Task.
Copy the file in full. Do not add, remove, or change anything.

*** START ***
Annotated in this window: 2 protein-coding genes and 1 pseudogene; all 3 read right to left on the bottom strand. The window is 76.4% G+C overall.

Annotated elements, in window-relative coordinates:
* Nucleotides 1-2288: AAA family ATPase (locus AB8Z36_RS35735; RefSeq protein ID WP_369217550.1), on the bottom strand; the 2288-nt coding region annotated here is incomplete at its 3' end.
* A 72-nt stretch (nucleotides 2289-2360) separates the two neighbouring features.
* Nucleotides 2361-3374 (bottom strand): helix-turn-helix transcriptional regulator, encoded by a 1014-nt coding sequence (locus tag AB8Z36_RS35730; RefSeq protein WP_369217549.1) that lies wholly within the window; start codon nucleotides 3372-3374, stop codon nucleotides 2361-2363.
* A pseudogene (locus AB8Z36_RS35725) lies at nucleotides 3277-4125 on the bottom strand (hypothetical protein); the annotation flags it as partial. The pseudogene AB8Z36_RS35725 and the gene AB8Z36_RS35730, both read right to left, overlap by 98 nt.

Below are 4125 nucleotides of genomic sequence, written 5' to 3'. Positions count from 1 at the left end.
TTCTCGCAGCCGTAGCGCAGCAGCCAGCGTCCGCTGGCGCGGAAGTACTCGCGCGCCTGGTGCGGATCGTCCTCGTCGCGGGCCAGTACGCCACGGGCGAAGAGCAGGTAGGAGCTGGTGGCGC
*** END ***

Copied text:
Annotated in this window: 2 protein-coding genes and 1 pseudogene; all 3 read right to left on the bottom strand. The window is 76.4% G+C overall.

Annotated elements, in window-relative coordinates:
* Nucleotides 1-2288: AAA family ATPase (locus AB8Z36_RS35735; RefSeq protein ID WP_369217550.1), on the bottom strand; the 2288-nt coding region annotated here is incomplete at its 3' end.
* A 72-nt stretch (nucleotides 2289-2360) separates the two neighbouring features.
* Nucleotides 2361-3374 (bottom strand): helix-turn-helix transcriptional regulator, encoded by a 1014-nt coding sequence (locus tag AB8Z36_RS35730; RefSeq protein WP_369217549.1) that lies wholly within the window; start codon nucleotides 3372-3374, stop codon nucleotides 2361-2363.
* A pseudogene (locus AB8Z36_RS35725) lies at nucleotides 3277-4125 on the bottom strand (hypothetical protein); the annotation flags it as partial. The pseudogene AB8Z36_RS35725 and the gene AB8Z36_RS35730, both read right to left, overlap by 98 nt.

Below are 4125 nucleotides of genomic sequence, written 5' to 3'. Positions count from 1 at the left end.
TTCTCGCAGCCGTAGCGCAGCAGCCAGCGTCCGCTGGCGCGGAAGTACTCGCGCGCCTGGTGCGGATCGTCCTCGTCGCGGGCCAGTACGCCACGGGCGAAGAGCAGGTAGGAGCTGGTGGCGC